Greenhouse Gases

Romney’s Meaningless Distinction

By on 7.19.11 | 11:48AM

GOP presidential candidate Mitt Romney has asked Politico (which failed to "regret the error") to correct a quote cited in no less than six of its articles about his position on global warming. Here's how Politico has been relaying it:

"I think it's important for us to reduce our emissions of pollutants, of greenhouse gases..."

Romney's campaign said it should read:

"I think it's important for us to reduce our emissions of pollutants and greenhouse gases..."

The campaign contends there is an "important distinction" between pollutants and greenhouse gases, in the context of global warming and regulation of the invisible gases:

"Gov. Romney does not think greenhouse gases are pollutants within the meaning of the Clean Air Act, and he does not believe that the EPA should be regulating them," said Romney spokeswoman Andrea Saul. "CO2 is a naturally occurring gas. Humans emit it every time they exhale."

What Does Pawlenty Believe Now?

By on 3.30.11 | 3:50PM

Politico reported yesterday that presidential candidate Tim Pawlenty is still on the cap-and-trade apology leg of his tour. This is admirable and necessary for "T-Paw" to be a viable candidate in 2012, but not an especially difficult decision considering that not even many Senate Democrats could bring themselves to support the policy last year. It's a no-brainer.

Pawlenty has actually been running away from cap-and-trade for a while now. From Politico:

"Everybody in the race, at least the big names in the race, embraced climate change or cap-and-trade at one point or another, every one of us, so there's no one who has been in executive position whose name is being bantered in a first or second-tier way who hasn't embraced it in some way," the former Minnesota governor said on the "Laura Ingraham Show."

Enviro Poll: Global Warming Overblown

By on 2.24.11 | 1:56PM

In a survey conducted for Colorado College's State of the Rockies project -- one in which most questions were designed to produce environmentalism-friendly results (of the "Do you favor clean air?" "Do you favor clean water?" nature) -- most respondents in five Mountain states ranked global warming as a low priority and overblown as a problem. Asked to identify the top two or three most important environmental problems today, only 4 percent cited global warming and 1 percent mentioned climate change (7 percent said the federal government was one of the most important environmental problems!). Forty-three percent of respondents characterized climate change as "not a problem," while 27 percent believed it was an "extremely serious" or "very serious" problem.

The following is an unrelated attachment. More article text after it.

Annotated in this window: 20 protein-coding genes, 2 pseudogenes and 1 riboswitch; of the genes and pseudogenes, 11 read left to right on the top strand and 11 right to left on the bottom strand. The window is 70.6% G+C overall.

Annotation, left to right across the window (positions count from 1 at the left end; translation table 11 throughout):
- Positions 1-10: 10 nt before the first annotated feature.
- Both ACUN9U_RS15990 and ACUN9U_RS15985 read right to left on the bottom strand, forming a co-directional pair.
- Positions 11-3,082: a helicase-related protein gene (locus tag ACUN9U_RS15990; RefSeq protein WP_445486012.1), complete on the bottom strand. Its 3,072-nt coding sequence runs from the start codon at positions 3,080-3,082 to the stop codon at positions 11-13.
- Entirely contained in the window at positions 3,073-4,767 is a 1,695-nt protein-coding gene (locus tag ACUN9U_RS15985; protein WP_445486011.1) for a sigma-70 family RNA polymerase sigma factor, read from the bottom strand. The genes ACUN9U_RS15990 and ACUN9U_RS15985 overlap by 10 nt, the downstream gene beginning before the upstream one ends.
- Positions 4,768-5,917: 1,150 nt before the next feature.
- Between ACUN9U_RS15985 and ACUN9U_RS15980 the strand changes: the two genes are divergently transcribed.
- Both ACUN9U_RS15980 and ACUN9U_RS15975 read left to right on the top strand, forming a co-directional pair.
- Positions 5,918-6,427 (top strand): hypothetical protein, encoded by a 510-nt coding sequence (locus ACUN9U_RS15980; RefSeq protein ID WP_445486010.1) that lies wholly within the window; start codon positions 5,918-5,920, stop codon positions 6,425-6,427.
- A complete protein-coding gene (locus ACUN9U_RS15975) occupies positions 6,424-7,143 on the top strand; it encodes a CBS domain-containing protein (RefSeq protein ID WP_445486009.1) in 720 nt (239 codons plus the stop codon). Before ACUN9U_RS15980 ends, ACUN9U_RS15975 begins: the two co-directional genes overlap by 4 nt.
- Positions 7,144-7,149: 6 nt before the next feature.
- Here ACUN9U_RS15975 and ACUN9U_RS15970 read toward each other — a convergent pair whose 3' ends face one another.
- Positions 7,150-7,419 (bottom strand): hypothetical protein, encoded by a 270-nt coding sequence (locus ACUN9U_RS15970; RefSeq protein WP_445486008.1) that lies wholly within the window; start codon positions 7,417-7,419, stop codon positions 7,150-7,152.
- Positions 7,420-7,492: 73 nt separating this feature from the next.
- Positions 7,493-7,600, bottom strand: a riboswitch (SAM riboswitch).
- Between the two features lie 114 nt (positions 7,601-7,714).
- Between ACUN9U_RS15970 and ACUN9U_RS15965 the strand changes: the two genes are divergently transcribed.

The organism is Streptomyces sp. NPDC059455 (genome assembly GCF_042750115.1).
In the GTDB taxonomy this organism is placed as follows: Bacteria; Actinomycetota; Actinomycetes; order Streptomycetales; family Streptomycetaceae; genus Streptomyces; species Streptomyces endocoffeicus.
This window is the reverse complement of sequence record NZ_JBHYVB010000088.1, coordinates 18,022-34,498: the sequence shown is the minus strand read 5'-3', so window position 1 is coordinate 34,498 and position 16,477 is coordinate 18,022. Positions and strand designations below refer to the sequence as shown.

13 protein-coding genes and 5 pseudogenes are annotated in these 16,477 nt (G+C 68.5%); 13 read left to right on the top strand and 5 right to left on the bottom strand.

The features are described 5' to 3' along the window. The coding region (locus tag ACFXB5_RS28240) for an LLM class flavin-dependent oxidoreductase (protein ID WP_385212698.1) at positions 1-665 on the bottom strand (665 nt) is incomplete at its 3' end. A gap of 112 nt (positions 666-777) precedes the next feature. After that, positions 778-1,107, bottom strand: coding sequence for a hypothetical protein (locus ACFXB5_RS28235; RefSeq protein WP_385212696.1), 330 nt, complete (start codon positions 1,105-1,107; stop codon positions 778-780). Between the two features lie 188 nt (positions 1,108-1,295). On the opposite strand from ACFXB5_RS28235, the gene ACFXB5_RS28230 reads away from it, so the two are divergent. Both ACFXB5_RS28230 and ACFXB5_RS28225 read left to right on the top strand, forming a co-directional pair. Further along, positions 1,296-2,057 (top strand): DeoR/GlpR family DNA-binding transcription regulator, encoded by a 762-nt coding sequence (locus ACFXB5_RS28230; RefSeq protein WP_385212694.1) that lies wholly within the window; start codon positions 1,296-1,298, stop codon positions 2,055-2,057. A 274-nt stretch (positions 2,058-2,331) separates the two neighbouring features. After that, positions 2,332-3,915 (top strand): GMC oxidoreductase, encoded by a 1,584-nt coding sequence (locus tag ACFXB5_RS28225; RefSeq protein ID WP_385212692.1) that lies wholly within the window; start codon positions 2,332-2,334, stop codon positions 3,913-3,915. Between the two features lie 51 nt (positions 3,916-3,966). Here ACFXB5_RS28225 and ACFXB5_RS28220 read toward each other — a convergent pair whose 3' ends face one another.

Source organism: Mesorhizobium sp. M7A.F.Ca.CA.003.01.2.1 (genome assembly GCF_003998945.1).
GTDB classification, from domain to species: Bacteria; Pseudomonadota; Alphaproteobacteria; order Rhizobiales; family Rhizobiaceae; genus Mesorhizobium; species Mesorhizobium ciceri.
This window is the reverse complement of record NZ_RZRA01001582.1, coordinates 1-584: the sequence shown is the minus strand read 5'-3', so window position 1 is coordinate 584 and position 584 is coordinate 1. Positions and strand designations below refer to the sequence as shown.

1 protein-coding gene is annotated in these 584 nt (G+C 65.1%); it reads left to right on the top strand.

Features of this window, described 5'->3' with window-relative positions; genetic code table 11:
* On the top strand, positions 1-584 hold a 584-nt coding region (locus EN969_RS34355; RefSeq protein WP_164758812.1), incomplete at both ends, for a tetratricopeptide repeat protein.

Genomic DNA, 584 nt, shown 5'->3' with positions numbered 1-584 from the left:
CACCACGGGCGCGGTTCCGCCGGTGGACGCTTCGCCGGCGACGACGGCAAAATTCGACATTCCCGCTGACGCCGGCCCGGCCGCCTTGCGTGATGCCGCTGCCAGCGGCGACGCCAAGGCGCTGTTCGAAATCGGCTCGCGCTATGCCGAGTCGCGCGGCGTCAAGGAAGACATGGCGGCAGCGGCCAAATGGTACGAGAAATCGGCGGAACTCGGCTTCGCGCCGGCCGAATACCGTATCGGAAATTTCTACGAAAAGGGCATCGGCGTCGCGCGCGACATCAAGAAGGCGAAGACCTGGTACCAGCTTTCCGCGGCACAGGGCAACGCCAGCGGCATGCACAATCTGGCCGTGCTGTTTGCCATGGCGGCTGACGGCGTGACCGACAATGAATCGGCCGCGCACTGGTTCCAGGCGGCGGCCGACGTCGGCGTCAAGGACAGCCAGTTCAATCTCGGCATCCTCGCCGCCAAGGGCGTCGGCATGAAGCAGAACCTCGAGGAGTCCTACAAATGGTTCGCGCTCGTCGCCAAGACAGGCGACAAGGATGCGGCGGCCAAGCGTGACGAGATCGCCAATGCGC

Rebuttal on Greenhouse Gas Regulations

By on 2.16.11 | 4:24PM

In testimony EPA Administrator Lisa Jackson tried to convince Republicans on the House Energy and Commerce Committee why her agency needs to be funded to carry out its planned greenhouse gas regulations. Today my colleagues at the American Tradition Institute rebutted ten points that she cited to justify GHG regs -- every claim was either wrong, wrong-headed or simply silly.

GHG Regulation: It’s Not About Climate Change

By on 2.11.11 | 8:49AM

All these years we've been told that pursuit of a cap-and-trade plan to reduce greenhouse gas emissions is necessary to address a global warming problem. But the climate part is often ignored in the regulation-loving Left's arguments, and it's seemed they want to reduce gases like carbon dioxide without an ultimate purpose (other than to kill the fossil fuel industries they hate).

Now the truth has been revealed, as state legislators debate a bill that would remove New Hampshire from the Regional Greenhouse Gas Initiative, a cap-and-trade agreement among the Northeastern states. According to an Associated Press report about a committee hearing over the bill:

State Rep. Andrew Manuse, a Derry Republican and bill co-sponsor, argued the law is hurting, not helping New Hampshire's economy....Any benefit from New Hampshire's emissions reductions is nullified by growing emissions in other countries, he said.

AGs Band Together on Climate, Too

By on 2.9.11 | 3:33PM

Not only are there 20-something state attorneys general litigating against Obamacare, but now 22 of them have weighed in on a landmark lawsuit in which an electric utility has sought relief from the Supreme Court over eight Northeastern states' attempt to regulate greenhouse gases via a public nuisance lawsuit. And the AGs are backing the utility -- American Electric Power Company -- not their Northeastern colleagues:

Kansas Attorney General Derek Schmidt and Missouri counterpart Chris Koster joined 20 other attorneys general in filing a "friend of the court" brief to the U.S. Supreme Court imploring it render greenhouse regulation a political question rather than one solved by litigation.

The Senate Divisions on EPA Regs

By on 1.12.11 | 9:35AM

The new House is expected to pass a bill that prevents EPA from regulating greenhouse gases via the Clean Air Act. Today Politico examines the prospects for passage in the Senate. This may be a fruitless exercise considering the likelihood of a presidential veto, but no less important in symbolism than votes on Obamacare repeal.

Politico splits the Senators into four categories: those supportive of EPA regulations; those opposed; those on the fence; and those who lean in favor of a two-year delay that has been proposed by West Virginia Democrat Sen. Jay Rockefeller. From the report:

Any congressional attempt to limit regulatory authority is always difficult to achieve, an industry lobbyist told POLITICO. But given the sluggish economy and the long list of moderate Senate Democrats up for reelection in 2012, "the chances are better than ever" for a vote to limit EPA's authority....